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Bangladesh police disperse rally against Myanmar's treatment of Rohingyas

22 September 2017

More than 400,000 Rohingya, many of them women and children, have fled to Bangladesh to escape violence since August 25, according to the United Nations - an average of nearly 20,000 a day. The Supreme Court has said that it will hear the matter on 3 October at 2 pm. According to the United Nations, hundreds of thousands of Rohingya have fled Myanmar since a renewed military crackdown began on August 25.

The incident late on Wednesday, ended when police fired in the air to disperse the protesters, reflected rising communal animosity and came during an official visit by U.S. Deputy Assistant Secretary of State Patrick Murphy.

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He said the authorities in Myanmar must allow unhindered humanitarian access and address the grievances of the Rohingya whose status has been left unresolved for far too long.

Britain did not provide combat training, Field said. "Recently, Burmese security forces responded to militant attacks on government outposts with awful savagery, burning villages, driving the Rohingya from their homes; the images of the violence and its victims have shocked the American people and decent people all over the world".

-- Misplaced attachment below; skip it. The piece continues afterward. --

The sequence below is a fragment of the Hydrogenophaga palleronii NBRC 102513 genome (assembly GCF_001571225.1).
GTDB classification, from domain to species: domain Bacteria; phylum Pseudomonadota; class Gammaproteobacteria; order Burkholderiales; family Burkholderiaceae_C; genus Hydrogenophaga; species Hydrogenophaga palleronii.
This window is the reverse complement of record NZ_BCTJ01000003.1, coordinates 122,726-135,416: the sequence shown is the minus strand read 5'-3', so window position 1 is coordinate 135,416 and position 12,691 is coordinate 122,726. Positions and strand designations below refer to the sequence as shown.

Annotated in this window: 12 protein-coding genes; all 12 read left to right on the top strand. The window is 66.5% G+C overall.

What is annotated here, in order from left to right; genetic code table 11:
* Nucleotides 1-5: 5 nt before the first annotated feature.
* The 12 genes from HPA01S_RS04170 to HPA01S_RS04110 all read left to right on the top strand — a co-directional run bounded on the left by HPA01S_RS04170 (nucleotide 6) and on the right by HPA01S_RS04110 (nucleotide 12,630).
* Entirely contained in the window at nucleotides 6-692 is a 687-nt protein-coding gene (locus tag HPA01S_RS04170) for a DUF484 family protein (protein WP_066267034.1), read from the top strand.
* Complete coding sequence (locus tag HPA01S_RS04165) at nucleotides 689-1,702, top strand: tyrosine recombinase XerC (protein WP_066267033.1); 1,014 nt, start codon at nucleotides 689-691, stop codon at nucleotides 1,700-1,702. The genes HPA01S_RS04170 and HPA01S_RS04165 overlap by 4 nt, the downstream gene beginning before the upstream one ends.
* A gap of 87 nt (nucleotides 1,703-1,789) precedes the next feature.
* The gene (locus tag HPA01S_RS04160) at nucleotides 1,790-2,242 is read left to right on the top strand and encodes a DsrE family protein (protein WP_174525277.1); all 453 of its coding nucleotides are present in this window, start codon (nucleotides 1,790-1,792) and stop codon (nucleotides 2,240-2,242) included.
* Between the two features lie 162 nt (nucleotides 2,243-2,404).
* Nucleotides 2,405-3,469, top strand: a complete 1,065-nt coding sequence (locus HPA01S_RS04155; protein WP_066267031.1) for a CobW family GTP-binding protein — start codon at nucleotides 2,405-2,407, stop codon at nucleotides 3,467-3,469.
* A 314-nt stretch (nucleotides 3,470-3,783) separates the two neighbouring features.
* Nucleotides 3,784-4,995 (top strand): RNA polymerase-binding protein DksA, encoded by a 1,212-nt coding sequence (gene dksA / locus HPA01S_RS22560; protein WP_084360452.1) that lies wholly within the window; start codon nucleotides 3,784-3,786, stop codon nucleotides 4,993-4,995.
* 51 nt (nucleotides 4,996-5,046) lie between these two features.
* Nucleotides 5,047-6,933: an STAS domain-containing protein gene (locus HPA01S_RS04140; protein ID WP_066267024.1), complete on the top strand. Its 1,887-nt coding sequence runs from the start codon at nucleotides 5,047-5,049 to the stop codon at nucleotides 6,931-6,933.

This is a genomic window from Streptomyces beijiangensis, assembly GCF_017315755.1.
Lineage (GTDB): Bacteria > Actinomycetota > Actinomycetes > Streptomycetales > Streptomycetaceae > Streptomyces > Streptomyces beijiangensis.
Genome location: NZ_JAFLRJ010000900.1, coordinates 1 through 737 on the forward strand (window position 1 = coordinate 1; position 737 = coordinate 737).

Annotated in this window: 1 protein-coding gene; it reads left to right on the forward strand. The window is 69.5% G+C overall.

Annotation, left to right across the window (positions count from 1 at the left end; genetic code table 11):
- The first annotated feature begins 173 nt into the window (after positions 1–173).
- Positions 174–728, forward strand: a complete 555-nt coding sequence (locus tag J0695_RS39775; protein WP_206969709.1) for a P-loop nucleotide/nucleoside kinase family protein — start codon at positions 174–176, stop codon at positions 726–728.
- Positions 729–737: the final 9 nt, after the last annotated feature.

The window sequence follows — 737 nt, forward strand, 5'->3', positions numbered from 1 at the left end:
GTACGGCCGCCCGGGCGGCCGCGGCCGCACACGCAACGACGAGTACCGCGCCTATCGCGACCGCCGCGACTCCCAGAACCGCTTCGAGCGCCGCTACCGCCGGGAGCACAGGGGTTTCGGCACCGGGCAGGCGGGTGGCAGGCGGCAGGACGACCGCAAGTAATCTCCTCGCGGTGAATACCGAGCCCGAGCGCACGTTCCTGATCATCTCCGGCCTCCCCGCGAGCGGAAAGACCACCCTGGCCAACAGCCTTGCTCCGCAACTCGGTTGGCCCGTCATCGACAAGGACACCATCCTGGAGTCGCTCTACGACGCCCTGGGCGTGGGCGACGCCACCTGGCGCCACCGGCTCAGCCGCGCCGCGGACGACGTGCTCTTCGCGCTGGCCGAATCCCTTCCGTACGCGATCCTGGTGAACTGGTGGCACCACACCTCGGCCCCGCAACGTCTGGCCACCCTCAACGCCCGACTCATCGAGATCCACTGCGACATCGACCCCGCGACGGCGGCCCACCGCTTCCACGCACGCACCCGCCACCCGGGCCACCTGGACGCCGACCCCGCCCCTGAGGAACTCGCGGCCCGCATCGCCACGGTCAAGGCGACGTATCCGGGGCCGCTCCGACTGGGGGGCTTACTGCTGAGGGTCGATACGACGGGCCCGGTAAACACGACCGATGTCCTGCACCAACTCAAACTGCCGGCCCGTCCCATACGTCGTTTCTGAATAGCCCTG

Tension between majority Buddhists and Rohingya, most of whom are denied citizenship, has simmered for decades in Rakhine, but it has exploded at times over the past few years, as old enmities surfaced with the end of decades of harsh military rule.

"And now we are witnessing a historic exodus, over 400,000 Rohingya, including tens of thousands of children, have now been forced to flee from Burma to Bangladesh", Pence added.

However, on September 8, former RSS ideologue and Rashtriya Swabhiman Andolan leader K N Govindacharaya had filed a plea seeking identification and deportation of Rohingya Muslim refugees.

The Rohingya are considered to be among the world's most persecuted people.

The UN Human Rights Commission in Geneva last week slammed India over its stand on the Rohingya crisis.

United Nations human rights investigators on Tuesday said they needed full and unfettered access to Myanmar to investigate a grave and ongoing crisis, but the government renewed its rejection of the probe.

Bangladesh police disperse rally against Myanmar's treatment of Rohingyas